"Surrattsville High School History:   Surrattsville School ... ten miles from the Nation's Capital ... along the Leonardtown Pike in historic Southern Maryland ... the school on the hill catches the eyes of passers-by ... yes, it is a pretty place.  Here, the fundamental three R's have been taught for the past half century.  Prior to 1910, Surrattsville School, the second oldest school in Prince George's County, was a small frame building.  The school was not too crowded at that time, so the one-room school building at Piscataway was abolished and those students transferred to Surrattsville.  Many children walked long distances, rode horse-back, or came to school in horse and buggy fashion, these being the popular modes of transportation of the day. A small stable was provided at the school for feeding and sheltering the horses.

Mr. Eugene S. Burroughs was the first principal of the school, receiving an approximate salary of $750 a year.  In 1908 the total expenses for running the school was $1,673.19, which included the cost of books, teachers' salaries, fuel, and other miscellaneous expenses.  The total enrollment for this year was 107, of which 68 were in the elementary grades.  In addition to the three R's, history, Latin and French were taught.  A Commercial Course was included in the curriculum at the that time.  A Cadet Training Corps was a prominent feature around the school then.

The 1908 graduating class had three members, Miss Ursula Gwynn, Miss Bertie Baden, and Mr. Phil Hatton; however, Ms. Blanche Hurtt had graduated the year before in 1907, being the only member of the first graduating class of the Surrattsville High School.  Surrattsville was a growing school.  In 1910, to take care of the overflow of new students, many with perfect attendance, a larger frame building, with six rooms, was built where the present auditorium now stands.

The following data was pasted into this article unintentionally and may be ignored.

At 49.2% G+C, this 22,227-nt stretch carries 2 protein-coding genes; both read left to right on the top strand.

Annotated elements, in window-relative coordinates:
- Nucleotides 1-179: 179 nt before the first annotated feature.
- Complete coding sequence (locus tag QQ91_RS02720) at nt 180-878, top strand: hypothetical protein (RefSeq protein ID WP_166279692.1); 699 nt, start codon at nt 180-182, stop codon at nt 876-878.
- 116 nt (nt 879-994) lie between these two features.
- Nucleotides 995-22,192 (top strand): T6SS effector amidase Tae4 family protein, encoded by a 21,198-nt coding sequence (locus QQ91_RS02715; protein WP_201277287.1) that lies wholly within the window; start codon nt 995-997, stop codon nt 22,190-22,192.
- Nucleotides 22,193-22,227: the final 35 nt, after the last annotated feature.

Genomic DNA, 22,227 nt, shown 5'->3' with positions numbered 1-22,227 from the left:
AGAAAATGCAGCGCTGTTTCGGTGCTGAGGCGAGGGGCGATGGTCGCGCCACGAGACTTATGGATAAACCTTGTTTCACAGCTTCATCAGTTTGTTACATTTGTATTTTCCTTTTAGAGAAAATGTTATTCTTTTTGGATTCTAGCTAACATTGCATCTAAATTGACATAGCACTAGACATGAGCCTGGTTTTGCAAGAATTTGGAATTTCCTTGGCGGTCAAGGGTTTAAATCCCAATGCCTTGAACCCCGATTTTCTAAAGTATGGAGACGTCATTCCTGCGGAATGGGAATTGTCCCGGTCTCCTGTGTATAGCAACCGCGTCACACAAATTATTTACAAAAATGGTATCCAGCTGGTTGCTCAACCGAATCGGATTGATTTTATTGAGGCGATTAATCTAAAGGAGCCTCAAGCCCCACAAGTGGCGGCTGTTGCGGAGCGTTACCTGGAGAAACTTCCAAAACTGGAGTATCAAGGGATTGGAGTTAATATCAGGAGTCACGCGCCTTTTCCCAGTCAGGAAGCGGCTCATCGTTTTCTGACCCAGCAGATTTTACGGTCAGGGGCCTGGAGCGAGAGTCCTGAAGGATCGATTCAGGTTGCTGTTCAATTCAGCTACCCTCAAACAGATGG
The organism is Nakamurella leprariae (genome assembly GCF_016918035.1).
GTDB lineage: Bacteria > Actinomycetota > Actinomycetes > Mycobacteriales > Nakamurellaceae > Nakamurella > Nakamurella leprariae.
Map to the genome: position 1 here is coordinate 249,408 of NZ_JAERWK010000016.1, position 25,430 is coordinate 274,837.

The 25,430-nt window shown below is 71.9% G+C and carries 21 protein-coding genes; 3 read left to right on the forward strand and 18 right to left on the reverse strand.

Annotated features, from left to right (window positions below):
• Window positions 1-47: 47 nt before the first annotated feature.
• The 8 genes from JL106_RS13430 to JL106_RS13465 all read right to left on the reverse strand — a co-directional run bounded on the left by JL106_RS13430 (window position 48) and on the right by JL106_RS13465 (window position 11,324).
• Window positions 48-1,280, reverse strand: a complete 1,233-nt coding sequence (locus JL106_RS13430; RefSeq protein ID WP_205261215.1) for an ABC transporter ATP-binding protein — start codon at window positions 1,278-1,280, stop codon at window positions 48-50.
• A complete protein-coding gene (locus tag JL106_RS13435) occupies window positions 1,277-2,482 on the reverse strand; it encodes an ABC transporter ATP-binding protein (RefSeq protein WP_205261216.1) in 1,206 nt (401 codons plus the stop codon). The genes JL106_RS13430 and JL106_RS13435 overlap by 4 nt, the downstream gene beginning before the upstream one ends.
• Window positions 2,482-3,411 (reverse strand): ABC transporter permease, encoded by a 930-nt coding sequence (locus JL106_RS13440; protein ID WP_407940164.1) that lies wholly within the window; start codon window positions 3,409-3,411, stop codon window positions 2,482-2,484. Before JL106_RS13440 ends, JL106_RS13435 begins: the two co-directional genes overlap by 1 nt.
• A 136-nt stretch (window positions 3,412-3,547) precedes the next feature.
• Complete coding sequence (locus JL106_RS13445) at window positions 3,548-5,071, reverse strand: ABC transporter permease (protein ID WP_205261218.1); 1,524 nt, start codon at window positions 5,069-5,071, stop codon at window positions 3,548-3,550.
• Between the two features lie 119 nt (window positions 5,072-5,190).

In 1915, at the time the furnace was being built, James T. Hawkins, better known as 'Uncle Jimmy,' was hired as school custodian.  Uncle Jimmy died in October 1950 after 35 years of faithful service to the school.  He left a spot which no other can fill as far as memories are concerned.

Few changes were made in the daily routine of our school, other than slight increases in enrollment and a few added courses, until 1925.  From then on rapid changes took place.  Transportation was now furnished by the county, eliminating those long walks, etc., of the previous era.  The Commercial Course, which had been dropped from the curriculum for a while, was now revised and brought back.  Hot lunches were served on a small scale.  Athletics played a big role in the school.  The students had long since outgrown the six-rrom building and the present school was built.  In 11940 a public address system was installed in the school.  Activities to interest all the pupils were organized such as, the Student Council, YMCA, Future Teachers of America, the school newspaper, and others.  In 1945 the new 6-3-3 plan was introduced to the county, so today the Surrattsville School is a combination graded, junior high, and senior high.

Today we have enlarged our school by adding six additional classrooms, a modern gymnasium, and ultra-modern cafeteria.  Our school is now among the finest and best equipped in the whole state.

Our eyes are on the future, with the hope and promise to make Surrattsville one of the best educational institutions ever.  Under the administrative leadership of Mr. John M. Pryde, our principal, and the guidance of a fine staff of teachers, this goal for the future will be accomplished. 

Yes, Surrattsville is a pretty place ... we are keeping an eye on the past, while planning for the future."

These "Facts About Surrattsville" appeared in the Clinton VFD Old Timers Club's 2006 calendar (along with lots of great historical photos of Clinton):

"In 1869 it was a small white frame building with adjoining stable and outside plumbing fixtures.  In 1907, on June 3rd, Surratts had its first graduate, Blanche Teresa Hurtt.  In 1917 a new two story frame structure was built.  In 1919 the old school building was sold.  In 1948 two rooms were added to the two story frame.  In 1952 a new annex building, containing a modern cafeteria, multi-purpose room, gymnasium, home economics facilities, science lab and six classrooms, was added.

School Colors: 1907: blue and gray; 1929: blue and gold; 1944: maroon and gold; 1950: green and white.  Yearbooks: 1929: The Blue and Gold; 1938: The Shield; 1944: Salmagundi (Spanish for mixture of things); 1946 - Present: The Boomerang.

Alma Mater: written by Rosa Ferris in 1951.

Principals: Mr. Eugene Burroughs, 1898 - 1899, 1901, 1014; Mr. Arthur Meloy, 1899-1901; Mr. T. B. Gwynn, 1914-1918; Mrs. MacKay, 1918-1922; Mr. Summers, 1922-1927; Mr. High, 1927; Mr. Truman Klein, 1927-1942; Mr. John Bond, 1942-1948; Mr. John M. Pryde, 1948-1967; Mr. Kalman J. Vozar, 1967-1970; Mr. Donald Buck, 1971-1977, Dr. Mildred Biedenkapp, 1977-1981; Mr. Eugene Colgan, 1981-1993, Mr. Robert Dredger, 1993-1995; Mrs. Francis Collins, 1995-1998; Mr. William Barnes, 1998-2005; Ms. Alice Swift-Howard, 2005-Present."